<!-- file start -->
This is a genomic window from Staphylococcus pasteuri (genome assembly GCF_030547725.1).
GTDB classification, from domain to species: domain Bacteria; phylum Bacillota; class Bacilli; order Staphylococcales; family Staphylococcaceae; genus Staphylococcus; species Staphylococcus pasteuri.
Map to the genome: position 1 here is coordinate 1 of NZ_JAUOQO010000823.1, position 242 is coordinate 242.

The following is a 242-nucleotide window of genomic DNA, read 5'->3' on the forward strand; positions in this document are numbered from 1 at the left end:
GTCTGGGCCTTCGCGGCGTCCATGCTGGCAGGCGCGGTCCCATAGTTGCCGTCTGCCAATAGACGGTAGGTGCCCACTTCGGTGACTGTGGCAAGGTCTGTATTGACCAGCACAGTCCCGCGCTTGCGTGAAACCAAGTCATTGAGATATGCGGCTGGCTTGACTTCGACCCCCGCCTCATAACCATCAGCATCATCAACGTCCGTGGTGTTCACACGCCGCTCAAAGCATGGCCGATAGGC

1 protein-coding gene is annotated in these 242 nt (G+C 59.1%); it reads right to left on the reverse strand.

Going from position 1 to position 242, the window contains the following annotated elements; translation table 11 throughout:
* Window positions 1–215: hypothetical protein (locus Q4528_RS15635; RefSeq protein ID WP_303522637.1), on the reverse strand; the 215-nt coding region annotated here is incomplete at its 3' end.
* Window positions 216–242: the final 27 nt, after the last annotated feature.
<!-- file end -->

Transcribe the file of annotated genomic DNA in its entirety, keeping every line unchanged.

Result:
This is a genomic window from Staphylococcus pasteuri (genome assembly GCF_030547725.1).
GTDB classification, from domain to species: domain Bacteria; phylum Bacillota; class Bacilli; order Staphylococcales; family Staphylococcaceae; genus Staphylococcus; species Staphylococcus pasteuri.
Map to the genome: position 1 here is coordinate 1 of NZ_JAUOQO010000823.1, position 242 is coordinate 242.

The following is a 242-nucleotide window of genomic DNA, read 5'->3' on the forward strand; positions in this document are numbered from 1 at the left end:
GTCTGGGCCTTCGCGGCGTCCATGCTGGCAGGCGCGGTCCCATAGTTGCCGTCTGCCAATAGACGGTAGGTGCCCACTTCGGTGACTGTGGCAAGGTCTGTATTGACCAGCACAGTCCCGCGCTTGCGTGAAACCAAGTCATTGAGATATGCGGCTGGCTTGACTTCGACCCCCGCCTCATAACCATCAGCATCATCAACGTCCGTGGTGTTCACACGCCGCTCAAAGCATGGCCGATAGGC

1 protein-coding gene is annotated in these 242 nt (G+C 59.1%); it reads right to left on the reverse strand.

Going from position 1 to position 242, the window contains the following annotated elements; translation table 11 throughout:
* Window positions 1–215: hypothetical protein (locus Q4528_RS15635; RefSeq protein ID WP_303522637.1), on the reverse strand; the 215-nt coding region annotated here is incomplete at its 3' end.
* Window positions 216–242: the final 27 nt, after the last annotated feature.